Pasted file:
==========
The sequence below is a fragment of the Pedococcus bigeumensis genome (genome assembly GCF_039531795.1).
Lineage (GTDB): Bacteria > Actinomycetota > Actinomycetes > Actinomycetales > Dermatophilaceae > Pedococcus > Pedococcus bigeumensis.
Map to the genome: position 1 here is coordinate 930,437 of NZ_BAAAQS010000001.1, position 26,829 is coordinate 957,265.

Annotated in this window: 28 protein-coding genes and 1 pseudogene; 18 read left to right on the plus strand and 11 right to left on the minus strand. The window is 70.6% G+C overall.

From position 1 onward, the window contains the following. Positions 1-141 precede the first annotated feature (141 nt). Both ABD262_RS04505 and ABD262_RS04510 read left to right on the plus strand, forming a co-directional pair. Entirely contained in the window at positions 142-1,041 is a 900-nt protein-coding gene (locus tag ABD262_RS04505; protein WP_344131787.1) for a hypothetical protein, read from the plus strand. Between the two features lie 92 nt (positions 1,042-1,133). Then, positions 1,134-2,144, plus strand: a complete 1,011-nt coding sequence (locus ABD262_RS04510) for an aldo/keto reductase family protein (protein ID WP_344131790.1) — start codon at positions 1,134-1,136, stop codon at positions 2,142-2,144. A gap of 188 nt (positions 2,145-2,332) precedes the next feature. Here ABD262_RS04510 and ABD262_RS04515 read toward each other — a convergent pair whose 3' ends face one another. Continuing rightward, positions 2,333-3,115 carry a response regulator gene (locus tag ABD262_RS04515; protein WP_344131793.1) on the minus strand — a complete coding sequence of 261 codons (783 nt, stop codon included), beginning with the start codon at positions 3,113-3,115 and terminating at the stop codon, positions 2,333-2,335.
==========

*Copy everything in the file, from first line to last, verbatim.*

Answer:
The sequence below is a fragment of the Pedococcus bigeumensis genome (genome assembly GCF_039531795.1).
Lineage (GTDB): Bacteria > Actinomycetota > Actinomycetes > Actinomycetales > Dermatophilaceae > Pedococcus > Pedococcus bigeumensis.
Map to the genome: position 1 here is coordinate 930,437 of NZ_BAAAQS010000001.1, position 26,829 is coordinate 957,265.

Annotated in this window: 28 protein-coding genes and 1 pseudogene; 18 read left to right on the plus strand and 11 right to left on the minus strand. The window is 70.6% G+C overall.

From position 1 onward, the window contains the following. Positions 1-141 precede the first annotated feature (141 nt). Both ABD262_RS04505 and ABD262_RS04510 read left to right on the plus strand, forming a co-directional pair. Entirely contained in the window at positions 142-1,041 is a 900-nt protein-coding gene (locus tag ABD262_RS04505; protein WP_344131787.1) for a hypothetical protein, read from the plus strand. Between the two features lie 92 nt (positions 1,042-1,133). Then, positions 1,134-2,144, plus strand: a complete 1,011-nt coding sequence (locus ABD262_RS04510) for an aldo/keto reductase family protein (protein ID WP_344131790.1) — start codon at positions 1,134-1,136, stop codon at positions 2,142-2,144. A gap of 188 nt (positions 2,145-2,332) precedes the next feature. Here ABD262_RS04510 and ABD262_RS04515 read toward each other — a convergent pair whose 3' ends face one another. Continuing rightward, positions 2,333-3,115 carry a response regulator gene (locus tag ABD262_RS04515; protein WP_344131793.1) on the minus strand — a complete coding sequence of 261 codons (783 nt, stop codon included), beginning with the start codon at positions 3,113-3,115 and terminating at the stop codon, positions 2,333-2,335.